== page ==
Stuffing Your Face With Holiday Cookies Disrupts Your Body Clock, Just Like Mars Time Would

Snacking at the wrong time of day interrupts the body's food clock.

Christmas Cookies

Wikimedia Commons

Blue-spectrum light and weird work schedules can easily interfere with our bodies' master clocks, but did you know that food can, too? All those cookies and pies you've been eating this week are going to mess with your sleep, especially when you're nibbling on them all day. Holiday travel will make it that much worse.

Researchers at the University of California-San Diego determined the molecular basis for the interruption of our "food clocks," or food-entrainable oscillators. People who have jet lag or work night shifts--or Mars shifts--have the same problems.

Our bodies have master regulator genes that help us function according to natural circadian rhythms, and we can lose sleep when these are interrupted. Medical researchers are just figuring out how to re-train our bodies using natural cues, like blue light, to reset those disturbed clocks. Now a study led by Dr. Louis Ptacek of UCSF and the Howard Hughes Medical Institute explains how food gets involved.

The food clock, or more accurately food-entrained rhythms, exist to help our bodies manage our nutritional intakes. This system regulates genes that control functions like nutrient absorption and distribution, digestion, and so on. We bookmark the day according to when we eat, and interrupting these schedules can cause various problems. Other studies have shown that night shift workers and night owl eaters "exhibit depressed mood and impairment in cognitive function," Ptacek and colleagues write.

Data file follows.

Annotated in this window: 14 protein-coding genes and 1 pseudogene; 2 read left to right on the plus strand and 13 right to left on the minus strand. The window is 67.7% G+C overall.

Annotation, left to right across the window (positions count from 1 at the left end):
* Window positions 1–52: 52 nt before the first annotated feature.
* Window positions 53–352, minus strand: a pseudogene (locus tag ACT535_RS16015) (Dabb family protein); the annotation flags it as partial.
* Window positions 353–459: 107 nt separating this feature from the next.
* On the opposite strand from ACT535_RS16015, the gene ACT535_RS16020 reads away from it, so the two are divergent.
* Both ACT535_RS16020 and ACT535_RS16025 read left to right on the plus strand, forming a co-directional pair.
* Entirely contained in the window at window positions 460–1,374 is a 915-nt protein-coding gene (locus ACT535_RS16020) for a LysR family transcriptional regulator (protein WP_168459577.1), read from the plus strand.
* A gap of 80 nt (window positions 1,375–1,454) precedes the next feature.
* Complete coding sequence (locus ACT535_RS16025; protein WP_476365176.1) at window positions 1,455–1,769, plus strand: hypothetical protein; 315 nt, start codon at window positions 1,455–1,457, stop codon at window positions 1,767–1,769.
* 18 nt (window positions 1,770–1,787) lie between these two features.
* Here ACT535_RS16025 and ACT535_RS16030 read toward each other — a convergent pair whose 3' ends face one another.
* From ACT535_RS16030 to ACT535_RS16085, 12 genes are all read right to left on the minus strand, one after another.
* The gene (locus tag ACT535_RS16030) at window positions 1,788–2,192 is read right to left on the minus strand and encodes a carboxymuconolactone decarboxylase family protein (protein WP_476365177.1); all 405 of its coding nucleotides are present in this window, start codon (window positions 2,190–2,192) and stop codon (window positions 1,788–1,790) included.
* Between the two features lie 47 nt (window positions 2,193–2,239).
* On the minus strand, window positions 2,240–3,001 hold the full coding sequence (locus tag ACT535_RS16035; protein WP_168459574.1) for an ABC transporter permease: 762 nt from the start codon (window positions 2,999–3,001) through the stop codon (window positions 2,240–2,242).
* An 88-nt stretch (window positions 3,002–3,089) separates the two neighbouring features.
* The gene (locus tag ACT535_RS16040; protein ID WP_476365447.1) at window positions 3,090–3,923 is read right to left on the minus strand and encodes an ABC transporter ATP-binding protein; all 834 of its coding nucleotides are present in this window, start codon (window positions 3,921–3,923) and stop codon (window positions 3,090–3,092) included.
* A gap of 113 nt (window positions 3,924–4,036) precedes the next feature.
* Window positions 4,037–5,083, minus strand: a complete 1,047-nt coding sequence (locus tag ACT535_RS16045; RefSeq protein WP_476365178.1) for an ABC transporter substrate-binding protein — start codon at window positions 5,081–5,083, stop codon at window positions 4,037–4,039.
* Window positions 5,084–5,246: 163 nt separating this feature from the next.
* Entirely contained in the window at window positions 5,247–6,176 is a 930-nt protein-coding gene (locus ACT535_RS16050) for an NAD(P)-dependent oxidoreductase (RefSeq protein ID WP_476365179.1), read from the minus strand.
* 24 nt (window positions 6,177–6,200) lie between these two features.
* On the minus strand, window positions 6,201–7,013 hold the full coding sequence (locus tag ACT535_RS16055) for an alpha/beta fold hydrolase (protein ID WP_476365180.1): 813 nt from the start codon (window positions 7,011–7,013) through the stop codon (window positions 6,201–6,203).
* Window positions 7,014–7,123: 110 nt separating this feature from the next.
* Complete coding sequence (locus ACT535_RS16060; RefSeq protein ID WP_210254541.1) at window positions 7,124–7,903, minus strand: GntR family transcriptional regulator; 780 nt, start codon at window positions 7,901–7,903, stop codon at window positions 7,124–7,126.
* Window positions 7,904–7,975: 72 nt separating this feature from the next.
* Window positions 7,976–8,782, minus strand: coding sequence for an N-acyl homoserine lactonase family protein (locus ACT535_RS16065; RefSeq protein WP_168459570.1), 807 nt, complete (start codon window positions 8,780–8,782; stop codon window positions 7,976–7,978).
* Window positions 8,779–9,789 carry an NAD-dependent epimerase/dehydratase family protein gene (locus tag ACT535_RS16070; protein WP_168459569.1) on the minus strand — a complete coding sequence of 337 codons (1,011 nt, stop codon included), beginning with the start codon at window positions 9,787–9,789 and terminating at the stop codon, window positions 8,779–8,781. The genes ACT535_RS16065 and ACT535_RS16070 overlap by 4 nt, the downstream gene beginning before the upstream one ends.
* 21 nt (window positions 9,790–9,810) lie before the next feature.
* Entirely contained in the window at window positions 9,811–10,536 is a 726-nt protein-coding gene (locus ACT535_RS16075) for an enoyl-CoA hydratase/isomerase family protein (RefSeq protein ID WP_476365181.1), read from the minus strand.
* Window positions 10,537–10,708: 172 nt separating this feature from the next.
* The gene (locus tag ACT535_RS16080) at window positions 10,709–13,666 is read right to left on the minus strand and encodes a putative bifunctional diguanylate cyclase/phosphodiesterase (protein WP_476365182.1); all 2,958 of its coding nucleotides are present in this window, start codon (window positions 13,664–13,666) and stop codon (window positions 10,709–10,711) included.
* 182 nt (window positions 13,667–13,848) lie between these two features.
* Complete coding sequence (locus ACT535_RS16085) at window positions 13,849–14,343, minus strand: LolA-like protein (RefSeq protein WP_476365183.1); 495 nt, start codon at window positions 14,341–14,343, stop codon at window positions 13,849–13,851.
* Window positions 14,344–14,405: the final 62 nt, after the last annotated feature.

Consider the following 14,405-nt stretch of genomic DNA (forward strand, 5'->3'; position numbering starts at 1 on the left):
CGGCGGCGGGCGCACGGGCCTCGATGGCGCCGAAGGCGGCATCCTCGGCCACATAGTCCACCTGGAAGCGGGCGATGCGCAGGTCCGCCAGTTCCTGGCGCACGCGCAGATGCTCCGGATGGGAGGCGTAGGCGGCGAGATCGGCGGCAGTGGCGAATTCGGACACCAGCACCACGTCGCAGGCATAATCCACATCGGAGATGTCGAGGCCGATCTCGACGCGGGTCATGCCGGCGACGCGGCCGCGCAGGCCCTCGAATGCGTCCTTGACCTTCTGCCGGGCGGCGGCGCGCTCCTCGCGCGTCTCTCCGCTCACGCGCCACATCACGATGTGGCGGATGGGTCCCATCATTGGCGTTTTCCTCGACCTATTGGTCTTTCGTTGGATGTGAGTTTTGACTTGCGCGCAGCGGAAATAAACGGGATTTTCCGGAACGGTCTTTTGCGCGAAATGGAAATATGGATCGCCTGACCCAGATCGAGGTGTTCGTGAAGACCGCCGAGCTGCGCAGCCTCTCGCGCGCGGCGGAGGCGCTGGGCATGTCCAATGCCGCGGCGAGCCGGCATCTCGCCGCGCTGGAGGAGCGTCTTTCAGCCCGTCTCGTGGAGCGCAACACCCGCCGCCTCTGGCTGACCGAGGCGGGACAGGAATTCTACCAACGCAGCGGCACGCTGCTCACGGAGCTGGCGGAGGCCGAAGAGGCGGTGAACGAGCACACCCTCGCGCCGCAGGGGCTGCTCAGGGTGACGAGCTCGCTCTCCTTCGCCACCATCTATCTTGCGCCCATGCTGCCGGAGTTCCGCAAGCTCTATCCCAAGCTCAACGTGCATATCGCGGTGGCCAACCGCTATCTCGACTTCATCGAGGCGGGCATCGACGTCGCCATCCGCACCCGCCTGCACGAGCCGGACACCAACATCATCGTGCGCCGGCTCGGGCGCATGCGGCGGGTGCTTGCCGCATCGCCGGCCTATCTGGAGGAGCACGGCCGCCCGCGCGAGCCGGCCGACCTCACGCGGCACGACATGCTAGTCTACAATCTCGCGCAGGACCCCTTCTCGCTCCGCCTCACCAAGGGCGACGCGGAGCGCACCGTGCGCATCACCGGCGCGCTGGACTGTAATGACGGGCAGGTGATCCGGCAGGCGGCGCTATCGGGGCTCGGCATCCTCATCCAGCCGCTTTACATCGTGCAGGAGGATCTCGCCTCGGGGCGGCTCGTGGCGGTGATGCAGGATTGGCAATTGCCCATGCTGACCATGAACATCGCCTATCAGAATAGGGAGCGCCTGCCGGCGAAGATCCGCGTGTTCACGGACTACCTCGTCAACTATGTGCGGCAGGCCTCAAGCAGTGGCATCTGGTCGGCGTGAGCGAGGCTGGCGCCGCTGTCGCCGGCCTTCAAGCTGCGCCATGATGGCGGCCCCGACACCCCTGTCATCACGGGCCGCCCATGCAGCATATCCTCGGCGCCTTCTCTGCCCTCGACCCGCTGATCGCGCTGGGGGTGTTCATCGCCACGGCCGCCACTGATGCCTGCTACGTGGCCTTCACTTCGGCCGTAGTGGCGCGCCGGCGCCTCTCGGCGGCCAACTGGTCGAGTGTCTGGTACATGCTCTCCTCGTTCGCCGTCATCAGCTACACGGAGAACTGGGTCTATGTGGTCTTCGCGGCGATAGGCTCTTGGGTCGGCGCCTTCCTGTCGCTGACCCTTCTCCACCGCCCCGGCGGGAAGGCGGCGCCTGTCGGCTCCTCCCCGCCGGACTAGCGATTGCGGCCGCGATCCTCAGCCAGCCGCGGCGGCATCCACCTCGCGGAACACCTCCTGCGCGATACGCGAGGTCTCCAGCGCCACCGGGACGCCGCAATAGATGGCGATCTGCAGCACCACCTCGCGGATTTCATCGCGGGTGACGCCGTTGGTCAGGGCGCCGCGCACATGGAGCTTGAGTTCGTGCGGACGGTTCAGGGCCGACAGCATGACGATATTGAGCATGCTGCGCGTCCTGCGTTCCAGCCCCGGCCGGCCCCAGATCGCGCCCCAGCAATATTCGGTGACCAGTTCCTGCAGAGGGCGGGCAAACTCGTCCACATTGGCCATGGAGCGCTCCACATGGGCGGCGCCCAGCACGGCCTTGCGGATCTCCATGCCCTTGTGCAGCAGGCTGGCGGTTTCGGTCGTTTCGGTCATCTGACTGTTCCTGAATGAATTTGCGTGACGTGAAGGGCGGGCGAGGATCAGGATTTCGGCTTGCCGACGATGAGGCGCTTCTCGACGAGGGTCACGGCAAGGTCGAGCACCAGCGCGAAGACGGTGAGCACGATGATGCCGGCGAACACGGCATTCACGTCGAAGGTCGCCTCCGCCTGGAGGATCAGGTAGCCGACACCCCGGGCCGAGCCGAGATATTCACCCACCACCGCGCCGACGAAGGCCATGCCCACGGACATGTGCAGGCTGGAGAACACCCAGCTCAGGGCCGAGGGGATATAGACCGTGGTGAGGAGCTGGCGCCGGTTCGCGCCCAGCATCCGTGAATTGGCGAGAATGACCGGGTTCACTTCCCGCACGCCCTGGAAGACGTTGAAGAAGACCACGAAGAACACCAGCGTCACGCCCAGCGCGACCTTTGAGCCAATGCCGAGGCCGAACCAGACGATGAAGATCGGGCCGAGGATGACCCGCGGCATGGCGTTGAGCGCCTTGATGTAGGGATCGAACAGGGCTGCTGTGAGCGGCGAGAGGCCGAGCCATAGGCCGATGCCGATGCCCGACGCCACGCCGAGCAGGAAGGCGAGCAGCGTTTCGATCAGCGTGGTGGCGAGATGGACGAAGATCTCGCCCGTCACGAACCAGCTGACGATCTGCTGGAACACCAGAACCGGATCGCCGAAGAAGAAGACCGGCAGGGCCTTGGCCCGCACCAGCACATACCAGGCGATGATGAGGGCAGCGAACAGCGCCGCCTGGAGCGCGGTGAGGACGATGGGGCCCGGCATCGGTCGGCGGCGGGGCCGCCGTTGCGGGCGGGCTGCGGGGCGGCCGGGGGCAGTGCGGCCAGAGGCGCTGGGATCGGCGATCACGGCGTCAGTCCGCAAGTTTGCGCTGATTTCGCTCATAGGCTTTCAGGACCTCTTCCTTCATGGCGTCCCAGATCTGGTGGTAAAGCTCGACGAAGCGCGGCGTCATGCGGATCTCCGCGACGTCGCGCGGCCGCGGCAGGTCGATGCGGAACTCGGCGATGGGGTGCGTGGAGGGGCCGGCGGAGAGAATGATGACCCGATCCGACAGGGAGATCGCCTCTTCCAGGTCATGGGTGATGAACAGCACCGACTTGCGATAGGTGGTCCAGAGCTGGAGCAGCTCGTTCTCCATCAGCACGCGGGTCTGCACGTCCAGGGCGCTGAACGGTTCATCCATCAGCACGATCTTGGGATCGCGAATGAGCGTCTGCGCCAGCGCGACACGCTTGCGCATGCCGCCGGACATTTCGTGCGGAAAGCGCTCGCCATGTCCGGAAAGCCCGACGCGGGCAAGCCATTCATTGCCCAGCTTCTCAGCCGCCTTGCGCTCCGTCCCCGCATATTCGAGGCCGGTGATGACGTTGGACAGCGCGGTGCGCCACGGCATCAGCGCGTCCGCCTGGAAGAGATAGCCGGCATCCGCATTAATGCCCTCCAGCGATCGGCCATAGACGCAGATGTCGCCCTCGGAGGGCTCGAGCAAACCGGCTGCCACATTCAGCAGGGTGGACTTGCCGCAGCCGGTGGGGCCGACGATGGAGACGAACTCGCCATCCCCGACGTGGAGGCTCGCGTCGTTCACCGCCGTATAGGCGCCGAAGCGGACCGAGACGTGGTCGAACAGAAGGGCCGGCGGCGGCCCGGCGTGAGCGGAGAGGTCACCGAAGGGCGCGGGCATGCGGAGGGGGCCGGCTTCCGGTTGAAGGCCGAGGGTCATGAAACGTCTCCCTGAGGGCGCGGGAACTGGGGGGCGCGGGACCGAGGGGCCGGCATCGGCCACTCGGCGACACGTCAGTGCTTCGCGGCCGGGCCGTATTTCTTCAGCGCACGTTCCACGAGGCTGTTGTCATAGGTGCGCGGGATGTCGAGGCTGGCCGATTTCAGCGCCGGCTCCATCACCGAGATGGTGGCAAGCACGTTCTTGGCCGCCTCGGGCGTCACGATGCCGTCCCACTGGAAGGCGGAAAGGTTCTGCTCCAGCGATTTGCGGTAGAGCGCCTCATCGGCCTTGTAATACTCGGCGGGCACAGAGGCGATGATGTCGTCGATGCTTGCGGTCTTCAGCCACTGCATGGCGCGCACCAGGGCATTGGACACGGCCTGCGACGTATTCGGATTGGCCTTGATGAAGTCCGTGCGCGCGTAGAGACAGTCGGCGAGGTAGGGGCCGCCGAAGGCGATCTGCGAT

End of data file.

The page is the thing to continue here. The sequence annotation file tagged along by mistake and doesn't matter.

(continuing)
Ptacek and fellow researchers hypothesized that a certain type of protein kinase (PKCγ) is involved in this process, and is critical to resetting the clock if eating schedules change. They gave normal mice food during the animals' regular sleeping hours, and over time, the mice would wake up during the night in anticipation of their next meal. But mutant mice that lacked the PKCγ gene were not able to reset their clocks. It turned out that PKCγ binds to another molecule called BMAL and stabilizes it. This shifts the body clock's time, the researchers say in their paper, published a couple weeks ago in the Proceedings of the National Academy of Sciences.

Understanding the molecular mechanism for how eating at the "wrong" time of the day desynchronizes our body clocks can lead to better treatments for people with night-eating syndrome, shift work and jet lag, Ptacek said.